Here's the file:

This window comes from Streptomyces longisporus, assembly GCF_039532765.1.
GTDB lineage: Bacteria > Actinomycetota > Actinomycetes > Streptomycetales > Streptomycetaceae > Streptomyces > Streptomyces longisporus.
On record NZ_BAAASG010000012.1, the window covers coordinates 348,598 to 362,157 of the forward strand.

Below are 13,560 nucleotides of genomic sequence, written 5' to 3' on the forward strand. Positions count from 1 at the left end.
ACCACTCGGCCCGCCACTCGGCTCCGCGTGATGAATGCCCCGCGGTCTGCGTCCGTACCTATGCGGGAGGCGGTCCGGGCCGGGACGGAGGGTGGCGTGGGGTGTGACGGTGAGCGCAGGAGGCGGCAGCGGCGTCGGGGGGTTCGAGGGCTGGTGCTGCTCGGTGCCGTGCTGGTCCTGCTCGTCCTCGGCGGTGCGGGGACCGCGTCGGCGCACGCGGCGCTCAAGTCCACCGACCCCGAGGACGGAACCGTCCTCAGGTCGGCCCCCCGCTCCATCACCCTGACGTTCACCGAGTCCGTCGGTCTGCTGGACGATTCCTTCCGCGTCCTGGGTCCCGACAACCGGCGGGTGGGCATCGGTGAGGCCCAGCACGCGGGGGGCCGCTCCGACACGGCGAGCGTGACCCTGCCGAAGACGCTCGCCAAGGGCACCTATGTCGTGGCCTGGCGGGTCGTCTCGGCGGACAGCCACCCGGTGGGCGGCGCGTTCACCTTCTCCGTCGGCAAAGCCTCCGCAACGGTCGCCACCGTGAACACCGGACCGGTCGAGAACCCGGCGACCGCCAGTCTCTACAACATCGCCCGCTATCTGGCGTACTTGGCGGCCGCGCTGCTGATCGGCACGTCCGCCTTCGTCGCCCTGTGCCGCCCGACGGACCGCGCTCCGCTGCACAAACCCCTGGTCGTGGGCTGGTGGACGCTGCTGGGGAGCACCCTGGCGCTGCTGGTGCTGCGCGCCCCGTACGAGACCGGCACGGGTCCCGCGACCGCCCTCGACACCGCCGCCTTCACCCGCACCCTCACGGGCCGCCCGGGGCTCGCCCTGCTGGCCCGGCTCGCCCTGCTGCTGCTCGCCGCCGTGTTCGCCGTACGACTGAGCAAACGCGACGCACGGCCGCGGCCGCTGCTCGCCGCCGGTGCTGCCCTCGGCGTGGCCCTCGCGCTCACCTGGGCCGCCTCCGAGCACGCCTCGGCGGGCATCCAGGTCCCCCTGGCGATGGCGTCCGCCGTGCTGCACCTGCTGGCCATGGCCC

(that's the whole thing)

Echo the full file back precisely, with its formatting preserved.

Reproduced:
This window comes from Streptomyces longisporus, assembly GCF_039532765.1.
GTDB lineage: Bacteria > Actinomycetota > Actinomycetes > Streptomycetales > Streptomycetaceae > Streptomyces > Streptomyces longisporus.
On record NZ_BAAASG010000012.1, the window covers coordinates 348,598 to 362,157 of the forward strand.

Below are 13,560 nucleotides of genomic sequence, written 5' to 3' on the forward strand. Positions count from 1 at the left end.
ACCACTCGGCCCGCCACTCGGCTCCGCGTGATGAATGCCCCGCGGTCTGCGTCCGTACCTATGCGGGAGGCGGTCCGGGCCGGGACGGAGGGTGGCGTGGGGTGTGACGGTGAGCGCAGGAGGCGGCAGCGGCGTCGGGGGGTTCGAGGGCTGGTGCTGCTCGGTGCCGTGCTGGTCCTGCTCGTCCTCGGCGGTGCGGGGACCGCGTCGGCGCACGCGGCGCTCAAGTCCACCGACCCCGAGGACGGAACCGTCCTCAGGTCGGCCCCCCGCTCCATCACCCTGACGTTCACCGAGTCCGTCGGTCTGCTGGACGATTCCTTCCGCGTCCTGGGTCCCGACAACCGGCGGGTGGGCATCGGTGAGGCCCAGCACGCGGGGGGCCGCTCCGACACGGCGAGCGTGACCCTGCCGAAGACGCTCGCCAAGGGCACCTATGTCGTGGCCTGGCGGGTCGTCTCGGCGGACAGCCACCCGGTGGGCGGCGCGTTCACCTTCTCCGTCGGCAAAGCCTCCGCAACGGTCGCCACCGTGAACACCGGACCGGTCGAGAACCCGGCGACCGCCAGTCTCTACAACATCGCCCGCTATCTGGCGTACTTGGCGGCCGCGCTGCTGATCGGCACGTCCGCCTTCGTCGCCCTGTGCCGCCCGACGGACCGCGCTCCGCTGCACAAACCCCTGGTCGTGGGCTGGTGGACGCTGCTGGGGAGCACCCTGGCGCTGCTGGTGCTGCGCGCCCCGTACGAGACCGGCACGGGTCCCGCGACCGCCCTCGACACCGCCGCCTTCACCCGCACCCTCACGGGCCGCCCGGGGCTCGCCCTGCTGGCCCGGCTCGCCCTGCTGCTGCTCGCCGCCGTGTTCGCCGTACGACTGAGCAAACGCGACGCACGGCCGCGGCCGCTGCTCGCCGCCGGTGCTGCCCTCGGCGTGGCCCTCGCGCTCACCTGGGCCGCCTCCGAGCACGCCTCGGCGGGCATCCAGGTCCCCCTGGCGATGGCGTCCGCCGTGCTGCACCTGCTGGCCATGGCCC